The Campus Faculty Association Comments on “Employment Guidelines for Specialized Faculty Holding Non-tenure System Positions” (Provost’s Communication XX)
By: The CFA Non-Tenure-Track Organizing Committee
Recently, a draft for “Employment Guidelines for Specialized Faculty Holding Non-tenure System Positions” was circulated by the Provost’s office. It was briefly discussed in the Academic Senate and has been sent to all non-tenure-track (NTT) faculty on campus. NTT faculty were also asked to answer a one-question survey and comment on this draft.
The Campus Faculty Association has been working with NTT faculty to promote unionization and to work toward a binding contract that will cover most full-time NTTs*. The CFA thinks this Provost’s draft was prompted by the growing success of the CFA’s campaign on campus. The report addresses many points raised by us, although it falls far short of the kind of contract NTT faculty need and deserve. The documents represent only a first step addressing some of the long standing inequities NTT faculty have faced on this campus. The document outlines clearer criteria for faculty titles, suggests promotion ladders (including multi-year contracts under certain conditions), and the inclusion of NTT faculty in professional support and shared governance structures. Many ideas in this document could serve as a basis for discussion of a contract in the future.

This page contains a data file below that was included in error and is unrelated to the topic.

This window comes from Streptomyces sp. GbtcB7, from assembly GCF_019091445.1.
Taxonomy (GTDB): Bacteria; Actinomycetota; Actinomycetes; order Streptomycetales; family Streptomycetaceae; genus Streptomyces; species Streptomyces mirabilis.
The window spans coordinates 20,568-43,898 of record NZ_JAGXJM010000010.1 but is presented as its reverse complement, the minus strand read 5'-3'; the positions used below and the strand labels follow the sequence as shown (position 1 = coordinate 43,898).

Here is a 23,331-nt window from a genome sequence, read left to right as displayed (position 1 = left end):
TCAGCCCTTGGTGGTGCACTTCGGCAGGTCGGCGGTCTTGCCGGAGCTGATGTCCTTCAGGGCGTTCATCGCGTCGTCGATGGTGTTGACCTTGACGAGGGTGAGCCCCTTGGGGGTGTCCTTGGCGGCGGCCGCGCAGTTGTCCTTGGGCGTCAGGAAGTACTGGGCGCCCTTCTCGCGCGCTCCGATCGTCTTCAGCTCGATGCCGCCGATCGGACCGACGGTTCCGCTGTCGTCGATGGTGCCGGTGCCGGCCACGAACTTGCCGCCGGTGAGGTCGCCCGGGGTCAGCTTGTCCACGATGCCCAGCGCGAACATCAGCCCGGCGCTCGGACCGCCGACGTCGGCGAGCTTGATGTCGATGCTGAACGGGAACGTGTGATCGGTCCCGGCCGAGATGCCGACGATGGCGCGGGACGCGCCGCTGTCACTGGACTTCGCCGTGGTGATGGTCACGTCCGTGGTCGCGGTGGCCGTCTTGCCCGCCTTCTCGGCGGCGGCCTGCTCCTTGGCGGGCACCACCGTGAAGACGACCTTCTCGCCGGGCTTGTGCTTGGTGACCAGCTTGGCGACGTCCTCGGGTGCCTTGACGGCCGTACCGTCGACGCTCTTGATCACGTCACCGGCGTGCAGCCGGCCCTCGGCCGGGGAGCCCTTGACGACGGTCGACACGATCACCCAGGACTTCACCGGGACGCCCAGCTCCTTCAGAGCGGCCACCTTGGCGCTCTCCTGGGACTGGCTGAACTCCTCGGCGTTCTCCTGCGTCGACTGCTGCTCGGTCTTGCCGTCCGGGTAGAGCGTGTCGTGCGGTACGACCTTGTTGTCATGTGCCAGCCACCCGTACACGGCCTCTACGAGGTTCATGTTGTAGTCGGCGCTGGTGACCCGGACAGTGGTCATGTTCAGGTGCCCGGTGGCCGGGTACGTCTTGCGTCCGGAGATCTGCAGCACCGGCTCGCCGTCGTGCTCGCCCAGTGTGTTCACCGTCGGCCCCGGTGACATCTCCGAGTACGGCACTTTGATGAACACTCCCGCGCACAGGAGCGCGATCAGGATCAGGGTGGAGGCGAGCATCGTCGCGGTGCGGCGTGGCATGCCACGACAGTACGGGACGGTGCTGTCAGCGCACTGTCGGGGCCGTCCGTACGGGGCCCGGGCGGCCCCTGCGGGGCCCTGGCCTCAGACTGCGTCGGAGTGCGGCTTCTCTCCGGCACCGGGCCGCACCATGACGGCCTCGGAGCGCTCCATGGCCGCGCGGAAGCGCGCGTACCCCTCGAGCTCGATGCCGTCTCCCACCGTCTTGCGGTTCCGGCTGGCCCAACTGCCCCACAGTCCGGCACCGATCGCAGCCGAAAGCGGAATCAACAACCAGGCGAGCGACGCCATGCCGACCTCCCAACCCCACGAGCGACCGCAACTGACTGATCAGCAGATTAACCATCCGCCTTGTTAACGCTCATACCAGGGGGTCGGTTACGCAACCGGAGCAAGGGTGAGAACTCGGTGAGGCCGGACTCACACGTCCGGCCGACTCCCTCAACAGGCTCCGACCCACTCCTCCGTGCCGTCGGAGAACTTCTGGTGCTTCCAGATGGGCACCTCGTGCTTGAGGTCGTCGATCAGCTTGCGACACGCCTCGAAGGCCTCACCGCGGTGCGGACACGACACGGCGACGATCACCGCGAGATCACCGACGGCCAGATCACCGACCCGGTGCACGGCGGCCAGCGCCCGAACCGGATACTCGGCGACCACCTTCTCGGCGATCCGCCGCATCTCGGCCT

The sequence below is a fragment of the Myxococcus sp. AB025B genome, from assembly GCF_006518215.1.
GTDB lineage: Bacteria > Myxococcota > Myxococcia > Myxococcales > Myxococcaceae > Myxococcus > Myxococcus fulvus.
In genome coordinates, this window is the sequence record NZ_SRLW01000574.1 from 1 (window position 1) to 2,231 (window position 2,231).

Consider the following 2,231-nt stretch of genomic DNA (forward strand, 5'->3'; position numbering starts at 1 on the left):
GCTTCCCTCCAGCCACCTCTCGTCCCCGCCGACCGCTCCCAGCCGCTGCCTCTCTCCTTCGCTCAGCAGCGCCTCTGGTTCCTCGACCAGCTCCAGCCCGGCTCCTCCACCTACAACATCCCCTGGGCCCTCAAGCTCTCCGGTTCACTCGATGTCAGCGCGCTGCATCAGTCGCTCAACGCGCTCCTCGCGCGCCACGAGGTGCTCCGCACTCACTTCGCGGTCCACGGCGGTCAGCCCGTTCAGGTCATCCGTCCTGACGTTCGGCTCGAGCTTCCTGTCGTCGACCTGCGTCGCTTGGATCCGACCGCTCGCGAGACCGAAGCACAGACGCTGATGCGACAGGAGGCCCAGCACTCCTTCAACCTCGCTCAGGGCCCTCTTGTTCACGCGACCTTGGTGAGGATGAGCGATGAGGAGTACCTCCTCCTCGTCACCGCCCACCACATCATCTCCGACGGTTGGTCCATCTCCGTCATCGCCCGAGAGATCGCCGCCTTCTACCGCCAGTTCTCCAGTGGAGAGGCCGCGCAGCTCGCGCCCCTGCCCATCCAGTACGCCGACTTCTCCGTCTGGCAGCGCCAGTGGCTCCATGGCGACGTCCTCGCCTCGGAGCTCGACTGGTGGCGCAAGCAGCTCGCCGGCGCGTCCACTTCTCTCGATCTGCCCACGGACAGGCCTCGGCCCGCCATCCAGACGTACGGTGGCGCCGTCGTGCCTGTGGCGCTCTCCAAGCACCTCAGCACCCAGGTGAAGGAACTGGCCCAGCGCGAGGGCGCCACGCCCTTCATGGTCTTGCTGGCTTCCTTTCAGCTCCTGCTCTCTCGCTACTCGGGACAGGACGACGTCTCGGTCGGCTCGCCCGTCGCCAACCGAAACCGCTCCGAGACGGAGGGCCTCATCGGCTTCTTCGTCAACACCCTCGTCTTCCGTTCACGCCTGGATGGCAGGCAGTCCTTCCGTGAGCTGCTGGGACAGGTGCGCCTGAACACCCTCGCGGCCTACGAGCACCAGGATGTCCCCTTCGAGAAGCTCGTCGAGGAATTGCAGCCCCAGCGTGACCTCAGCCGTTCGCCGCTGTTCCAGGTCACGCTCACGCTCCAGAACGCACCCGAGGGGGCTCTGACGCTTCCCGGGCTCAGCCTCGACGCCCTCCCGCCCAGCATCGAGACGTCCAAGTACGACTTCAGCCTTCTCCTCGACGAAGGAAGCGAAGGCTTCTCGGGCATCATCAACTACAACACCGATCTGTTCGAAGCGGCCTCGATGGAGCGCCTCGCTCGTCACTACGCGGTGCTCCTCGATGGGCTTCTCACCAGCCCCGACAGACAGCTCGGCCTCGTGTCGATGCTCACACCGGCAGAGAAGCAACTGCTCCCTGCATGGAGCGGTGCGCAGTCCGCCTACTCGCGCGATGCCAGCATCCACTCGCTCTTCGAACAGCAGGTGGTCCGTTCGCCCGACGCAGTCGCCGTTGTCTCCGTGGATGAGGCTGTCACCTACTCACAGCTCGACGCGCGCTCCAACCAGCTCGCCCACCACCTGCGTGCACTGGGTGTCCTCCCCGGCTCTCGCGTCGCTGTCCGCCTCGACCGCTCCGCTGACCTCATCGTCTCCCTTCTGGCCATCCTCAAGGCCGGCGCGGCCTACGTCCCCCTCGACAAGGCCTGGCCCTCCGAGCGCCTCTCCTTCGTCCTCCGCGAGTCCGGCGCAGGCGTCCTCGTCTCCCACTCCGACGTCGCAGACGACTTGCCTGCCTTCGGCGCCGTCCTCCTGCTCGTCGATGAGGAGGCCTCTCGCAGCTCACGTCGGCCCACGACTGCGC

It is significant that the document leaves open some basic points and is vague on many issues:
- Unlike the other numbered communications issued by the Provost (such as Communication No. 9 on Promotion and Tenure) this one is only a set of suggestions for Departments and Units. The Provost’s office has no plans to make these guidelines binding in any way.
- The document suggests promotion ladders and indicates that salary raises might be connected to promotions. But (unlike for tenure-stream faculty), such raises are not required when a NTT faculty member is promoted. No additional funds are mentioned for Departments that do decide to promote their NTT faculty and want to raise their salary.
While the Provost’s Office has asked NTTs for their opinion via an on-line survey, there is no provision that the faculty as a whole agree to this document. A general advisory vote of endorsement is expected by the administration from the Academic Senate, but NTTs have only minimal representation in the Senate.
The real value of these “guidelines” is in how they have brought people together across campus to discuss problems faced by NTT faculty. A campus-wide debate is an excellent start. But in order to see real change, we will need to go beyond discussion and see that the issues of job security, promotion and salary ladders as well as participation in campus governance are addressed in a binding way by the University administration. Only a union contract can do this because only contract provisions are legally enforceable. We invite NTT colleagues to share their concerns and to work with us on a set of contract guidelines that will bring equitable working conditions to all faculty members on campus.